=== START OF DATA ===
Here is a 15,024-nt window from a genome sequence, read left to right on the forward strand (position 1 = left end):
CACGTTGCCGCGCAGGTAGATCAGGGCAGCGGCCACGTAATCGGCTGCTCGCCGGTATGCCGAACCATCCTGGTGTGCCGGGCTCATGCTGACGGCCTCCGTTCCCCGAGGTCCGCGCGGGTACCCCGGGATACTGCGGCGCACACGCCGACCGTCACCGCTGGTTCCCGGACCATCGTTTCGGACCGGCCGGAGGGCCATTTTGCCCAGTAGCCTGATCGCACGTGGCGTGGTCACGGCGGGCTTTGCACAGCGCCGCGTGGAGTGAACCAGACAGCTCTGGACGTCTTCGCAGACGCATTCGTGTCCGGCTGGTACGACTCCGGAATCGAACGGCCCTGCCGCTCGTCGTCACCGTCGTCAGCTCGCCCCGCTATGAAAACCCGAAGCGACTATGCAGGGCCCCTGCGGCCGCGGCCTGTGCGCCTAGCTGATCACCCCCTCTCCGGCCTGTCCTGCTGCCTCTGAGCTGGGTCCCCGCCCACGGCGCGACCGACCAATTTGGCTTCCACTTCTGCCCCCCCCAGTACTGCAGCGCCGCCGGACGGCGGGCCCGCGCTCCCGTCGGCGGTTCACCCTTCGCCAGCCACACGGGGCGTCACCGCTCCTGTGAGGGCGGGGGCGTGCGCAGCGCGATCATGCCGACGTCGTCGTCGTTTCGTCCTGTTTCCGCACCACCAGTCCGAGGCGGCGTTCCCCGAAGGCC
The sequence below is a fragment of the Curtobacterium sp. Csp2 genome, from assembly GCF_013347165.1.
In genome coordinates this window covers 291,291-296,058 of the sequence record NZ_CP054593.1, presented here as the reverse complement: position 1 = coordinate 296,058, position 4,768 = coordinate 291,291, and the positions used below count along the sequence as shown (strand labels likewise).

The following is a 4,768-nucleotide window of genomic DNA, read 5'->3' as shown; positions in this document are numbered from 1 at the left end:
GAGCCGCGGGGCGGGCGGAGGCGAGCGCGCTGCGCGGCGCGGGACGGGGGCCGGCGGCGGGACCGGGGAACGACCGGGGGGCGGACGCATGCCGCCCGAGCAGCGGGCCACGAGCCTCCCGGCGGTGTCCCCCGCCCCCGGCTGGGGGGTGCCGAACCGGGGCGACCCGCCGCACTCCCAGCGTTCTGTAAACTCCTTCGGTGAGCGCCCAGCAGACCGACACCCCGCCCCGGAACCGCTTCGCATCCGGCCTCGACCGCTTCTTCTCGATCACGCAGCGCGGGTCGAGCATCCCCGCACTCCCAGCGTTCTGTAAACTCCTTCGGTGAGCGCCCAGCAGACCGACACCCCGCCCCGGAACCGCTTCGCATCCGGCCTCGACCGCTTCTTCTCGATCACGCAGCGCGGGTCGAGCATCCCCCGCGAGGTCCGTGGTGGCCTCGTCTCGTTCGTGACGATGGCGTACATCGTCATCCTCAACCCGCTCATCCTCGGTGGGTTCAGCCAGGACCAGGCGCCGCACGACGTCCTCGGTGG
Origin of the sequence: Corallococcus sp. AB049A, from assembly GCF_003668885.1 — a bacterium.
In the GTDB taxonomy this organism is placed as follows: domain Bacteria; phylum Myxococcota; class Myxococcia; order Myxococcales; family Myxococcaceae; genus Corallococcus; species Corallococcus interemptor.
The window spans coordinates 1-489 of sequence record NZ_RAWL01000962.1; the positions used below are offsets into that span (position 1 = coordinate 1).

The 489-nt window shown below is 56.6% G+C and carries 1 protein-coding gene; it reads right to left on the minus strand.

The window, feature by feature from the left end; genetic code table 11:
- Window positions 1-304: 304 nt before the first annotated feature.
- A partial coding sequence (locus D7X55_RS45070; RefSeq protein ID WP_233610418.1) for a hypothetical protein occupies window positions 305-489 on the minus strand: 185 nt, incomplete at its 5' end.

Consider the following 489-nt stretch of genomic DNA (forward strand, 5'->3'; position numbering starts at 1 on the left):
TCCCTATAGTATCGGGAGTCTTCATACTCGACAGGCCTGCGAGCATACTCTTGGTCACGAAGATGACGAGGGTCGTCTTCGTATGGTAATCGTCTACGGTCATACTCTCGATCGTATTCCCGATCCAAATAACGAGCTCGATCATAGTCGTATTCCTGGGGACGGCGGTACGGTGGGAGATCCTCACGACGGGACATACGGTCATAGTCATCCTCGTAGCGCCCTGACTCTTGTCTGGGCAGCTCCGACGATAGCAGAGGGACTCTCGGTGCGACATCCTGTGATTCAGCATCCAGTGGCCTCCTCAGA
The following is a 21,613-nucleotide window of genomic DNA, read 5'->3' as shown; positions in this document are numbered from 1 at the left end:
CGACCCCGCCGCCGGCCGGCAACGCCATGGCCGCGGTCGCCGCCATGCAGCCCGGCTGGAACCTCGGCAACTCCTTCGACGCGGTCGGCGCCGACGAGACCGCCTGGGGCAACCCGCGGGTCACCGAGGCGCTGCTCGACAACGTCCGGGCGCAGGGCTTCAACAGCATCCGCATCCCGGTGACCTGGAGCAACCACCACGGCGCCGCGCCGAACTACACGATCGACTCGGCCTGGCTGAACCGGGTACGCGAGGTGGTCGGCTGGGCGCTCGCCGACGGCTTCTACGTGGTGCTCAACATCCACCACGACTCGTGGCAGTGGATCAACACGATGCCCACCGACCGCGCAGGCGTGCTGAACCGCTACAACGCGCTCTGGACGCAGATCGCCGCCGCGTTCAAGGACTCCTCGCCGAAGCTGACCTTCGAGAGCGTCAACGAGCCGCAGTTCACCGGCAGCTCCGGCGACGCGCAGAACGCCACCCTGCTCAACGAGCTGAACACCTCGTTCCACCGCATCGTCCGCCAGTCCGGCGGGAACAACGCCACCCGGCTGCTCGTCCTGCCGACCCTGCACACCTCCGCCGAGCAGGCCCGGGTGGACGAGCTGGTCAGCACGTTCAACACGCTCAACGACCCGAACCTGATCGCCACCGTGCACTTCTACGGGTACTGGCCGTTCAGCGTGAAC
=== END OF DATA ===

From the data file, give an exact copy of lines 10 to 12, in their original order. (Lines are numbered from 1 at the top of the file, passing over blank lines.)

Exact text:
The 489-nt window shown below is 56.6% G+C and carries 1 protein-coding gene; it reads right to left on the minus strand.

The window, feature by feature from the left end; genetic code table 11:
- Window positions 1-304: 304 nt before the first annotated feature.